DAVIN JONES IS THE MAN ON THE MAT
Flying Warrior Pose (Visvamitrasana)
Visvamitra is a yogic sage who is known for his yogic power of compassion. ‘Visva’ means ‘the world’ and ‘Mitra’ means ‘a friend’ – a friend to the world. This posture is a strong dualistic balance between strength and flexibility. With one of these areas not playing their part, balance won’t feel harmonious.
In visvamitrasana, the legs are stretched apart in the frontal plane (warrior 2 family of poses). The front leg is placed on the outer edge of the supported arm, this outstretched leg is held in place by the opposing hand.
This powerful pose is a strong hip opener, a deep side body stretch as well as there being an interplay between a balancing pose and a twist.
Attempt this asana when there has been sufficient focus on the mobility of the hips, the shoulders and the mobility of the spine. This posture accesses end range positions of both the hip and shoulder joints. Including strength-based drills at end range through the hip and the shoulder is going to be a prerequisite in mitigating injury.
When sequencing this posture, I’ll be diligent in preparing the hips for abduction, flexion and external rotation; the spine for rotation, and the shoulders for flexion and external rotation.
Common mistakes quite often seen:
- Practitioners not having a fixed point of focus.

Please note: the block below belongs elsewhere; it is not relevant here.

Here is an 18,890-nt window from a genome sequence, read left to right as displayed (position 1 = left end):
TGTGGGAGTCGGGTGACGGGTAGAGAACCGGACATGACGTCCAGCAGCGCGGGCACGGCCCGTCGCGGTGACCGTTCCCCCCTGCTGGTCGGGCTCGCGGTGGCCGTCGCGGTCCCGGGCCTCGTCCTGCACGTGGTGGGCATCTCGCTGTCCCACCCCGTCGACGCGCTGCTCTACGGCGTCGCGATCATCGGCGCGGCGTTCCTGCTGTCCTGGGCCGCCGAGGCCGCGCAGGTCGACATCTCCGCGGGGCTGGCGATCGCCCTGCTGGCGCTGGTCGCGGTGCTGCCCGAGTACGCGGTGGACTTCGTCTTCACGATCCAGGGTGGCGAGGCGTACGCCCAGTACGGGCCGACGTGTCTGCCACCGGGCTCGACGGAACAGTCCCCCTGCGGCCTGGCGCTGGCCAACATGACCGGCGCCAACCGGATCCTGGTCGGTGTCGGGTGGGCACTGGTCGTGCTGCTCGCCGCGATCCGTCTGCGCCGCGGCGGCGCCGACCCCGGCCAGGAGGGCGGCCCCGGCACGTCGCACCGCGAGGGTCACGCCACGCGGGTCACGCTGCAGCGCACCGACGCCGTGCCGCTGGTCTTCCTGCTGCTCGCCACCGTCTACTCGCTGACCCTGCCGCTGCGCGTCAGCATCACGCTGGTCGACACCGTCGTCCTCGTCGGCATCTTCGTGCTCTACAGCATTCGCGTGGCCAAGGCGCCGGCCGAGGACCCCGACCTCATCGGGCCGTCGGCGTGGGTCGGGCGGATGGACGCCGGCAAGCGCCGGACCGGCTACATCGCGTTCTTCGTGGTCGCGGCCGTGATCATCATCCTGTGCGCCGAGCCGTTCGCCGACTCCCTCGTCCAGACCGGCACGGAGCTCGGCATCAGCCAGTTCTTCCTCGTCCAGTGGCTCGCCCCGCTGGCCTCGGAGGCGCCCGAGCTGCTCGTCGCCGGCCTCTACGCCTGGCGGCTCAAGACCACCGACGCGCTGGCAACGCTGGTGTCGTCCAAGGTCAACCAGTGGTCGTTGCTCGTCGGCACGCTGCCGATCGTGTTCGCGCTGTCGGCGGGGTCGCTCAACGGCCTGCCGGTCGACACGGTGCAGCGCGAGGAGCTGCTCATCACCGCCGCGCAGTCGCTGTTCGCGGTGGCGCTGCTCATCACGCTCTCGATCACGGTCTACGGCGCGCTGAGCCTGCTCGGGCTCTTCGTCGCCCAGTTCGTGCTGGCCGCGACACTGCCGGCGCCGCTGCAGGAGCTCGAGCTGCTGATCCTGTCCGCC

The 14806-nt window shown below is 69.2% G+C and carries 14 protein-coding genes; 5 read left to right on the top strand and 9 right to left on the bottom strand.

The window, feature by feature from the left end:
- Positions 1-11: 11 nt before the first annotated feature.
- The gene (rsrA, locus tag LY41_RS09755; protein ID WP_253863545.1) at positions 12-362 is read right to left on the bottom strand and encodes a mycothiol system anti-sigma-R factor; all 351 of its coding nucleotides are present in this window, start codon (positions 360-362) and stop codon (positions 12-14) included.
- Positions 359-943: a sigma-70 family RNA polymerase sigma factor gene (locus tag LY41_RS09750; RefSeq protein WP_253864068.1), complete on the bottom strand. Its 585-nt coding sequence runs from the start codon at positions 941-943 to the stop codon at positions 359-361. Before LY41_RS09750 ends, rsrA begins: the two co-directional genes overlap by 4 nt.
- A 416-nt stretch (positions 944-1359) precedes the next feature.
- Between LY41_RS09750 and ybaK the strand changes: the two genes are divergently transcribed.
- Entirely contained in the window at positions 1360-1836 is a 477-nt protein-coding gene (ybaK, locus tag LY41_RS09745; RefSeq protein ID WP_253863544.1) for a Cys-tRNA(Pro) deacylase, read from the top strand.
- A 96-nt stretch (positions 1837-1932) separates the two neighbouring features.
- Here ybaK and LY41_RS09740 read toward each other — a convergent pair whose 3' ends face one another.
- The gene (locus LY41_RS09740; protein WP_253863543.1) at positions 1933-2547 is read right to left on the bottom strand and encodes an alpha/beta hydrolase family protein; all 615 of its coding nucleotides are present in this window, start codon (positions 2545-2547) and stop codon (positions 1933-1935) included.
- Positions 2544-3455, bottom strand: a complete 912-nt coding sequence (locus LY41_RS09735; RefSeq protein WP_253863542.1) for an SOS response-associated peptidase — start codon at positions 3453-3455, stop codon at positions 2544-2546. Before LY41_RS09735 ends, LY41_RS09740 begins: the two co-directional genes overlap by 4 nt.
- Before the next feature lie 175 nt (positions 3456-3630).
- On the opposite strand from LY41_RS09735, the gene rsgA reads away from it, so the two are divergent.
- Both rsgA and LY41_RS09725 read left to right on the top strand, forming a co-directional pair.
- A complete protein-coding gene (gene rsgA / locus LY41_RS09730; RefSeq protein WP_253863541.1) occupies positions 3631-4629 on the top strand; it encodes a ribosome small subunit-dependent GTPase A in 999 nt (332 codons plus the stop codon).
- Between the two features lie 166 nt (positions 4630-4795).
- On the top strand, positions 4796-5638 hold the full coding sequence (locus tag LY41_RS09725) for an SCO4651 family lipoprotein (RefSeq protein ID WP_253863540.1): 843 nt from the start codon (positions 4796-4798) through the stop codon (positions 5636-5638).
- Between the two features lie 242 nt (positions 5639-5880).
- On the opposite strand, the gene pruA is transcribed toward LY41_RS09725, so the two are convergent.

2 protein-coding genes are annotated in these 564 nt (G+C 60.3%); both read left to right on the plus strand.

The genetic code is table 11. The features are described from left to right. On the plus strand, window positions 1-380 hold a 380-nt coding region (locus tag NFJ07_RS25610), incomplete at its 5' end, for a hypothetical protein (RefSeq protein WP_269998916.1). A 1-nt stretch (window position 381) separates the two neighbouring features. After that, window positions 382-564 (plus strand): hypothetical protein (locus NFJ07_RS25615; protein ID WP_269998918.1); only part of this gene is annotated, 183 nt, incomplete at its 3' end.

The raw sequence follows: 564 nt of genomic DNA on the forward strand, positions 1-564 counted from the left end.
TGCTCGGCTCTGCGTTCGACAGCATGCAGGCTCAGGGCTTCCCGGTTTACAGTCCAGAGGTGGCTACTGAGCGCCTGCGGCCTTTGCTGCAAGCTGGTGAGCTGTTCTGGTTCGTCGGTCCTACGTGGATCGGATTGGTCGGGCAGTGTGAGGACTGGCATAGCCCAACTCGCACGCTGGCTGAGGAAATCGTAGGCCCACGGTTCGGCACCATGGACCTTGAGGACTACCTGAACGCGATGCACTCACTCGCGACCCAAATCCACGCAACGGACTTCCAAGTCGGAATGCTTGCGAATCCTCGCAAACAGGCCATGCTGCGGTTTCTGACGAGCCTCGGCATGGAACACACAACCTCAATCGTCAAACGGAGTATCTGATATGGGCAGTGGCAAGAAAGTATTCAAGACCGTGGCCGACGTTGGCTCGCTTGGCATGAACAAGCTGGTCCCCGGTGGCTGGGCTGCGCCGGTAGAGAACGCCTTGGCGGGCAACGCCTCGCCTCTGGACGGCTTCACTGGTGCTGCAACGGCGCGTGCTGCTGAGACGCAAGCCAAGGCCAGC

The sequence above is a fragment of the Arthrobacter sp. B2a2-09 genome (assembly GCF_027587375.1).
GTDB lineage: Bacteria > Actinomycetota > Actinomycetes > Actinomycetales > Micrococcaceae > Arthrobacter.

- Not feeling stable through the foundation of the rear foot and the supported hand/arm.
Postures to use prior: Warrior 2, Prasarita Padottanasana, Bound Side-Angle Pose, Bird of Paradise, Parighasana variations, Side Plank variations, Lizard Pose, Charging Tiger.
- Stay strong and grounded through the rear foot. Aim to press the outer edge of the foot into the mat.
- Stay strong and grounded through the supporting arm. External rotation through the shoulder joint and depression of the shoulder blade I find provides strong support for the pose.
- Practice active range of motion (ROM) through the shoulders and hips.
- Keep the outstretched leg straight and quadriceps in concentric contraction.
- Play a game of pull and push between the top arm and the holding of the foot.
The interplay between strength and flexibility is a fine line in this pose. Using only your strength to pull your body into this shape will lead to exertion, and overstraining. Integrate your active flexibility to find the shape, and use your strength and endurance to remain stable and poised in the pose.
Davin Jones leads workshops, retreats and yoga teacher trainings globally. His passion for sharing yoga comes from the direction and guidance he received from a consistent yoga practice. He wishes to share his love and teaching of yoga to practitioners of all levels. His hope is to see practitioners receive the same benefits and direction in life that he has received through the practice of yoga. Visit: davjonesyoga.com or connect via Instagram: @davjonesyoga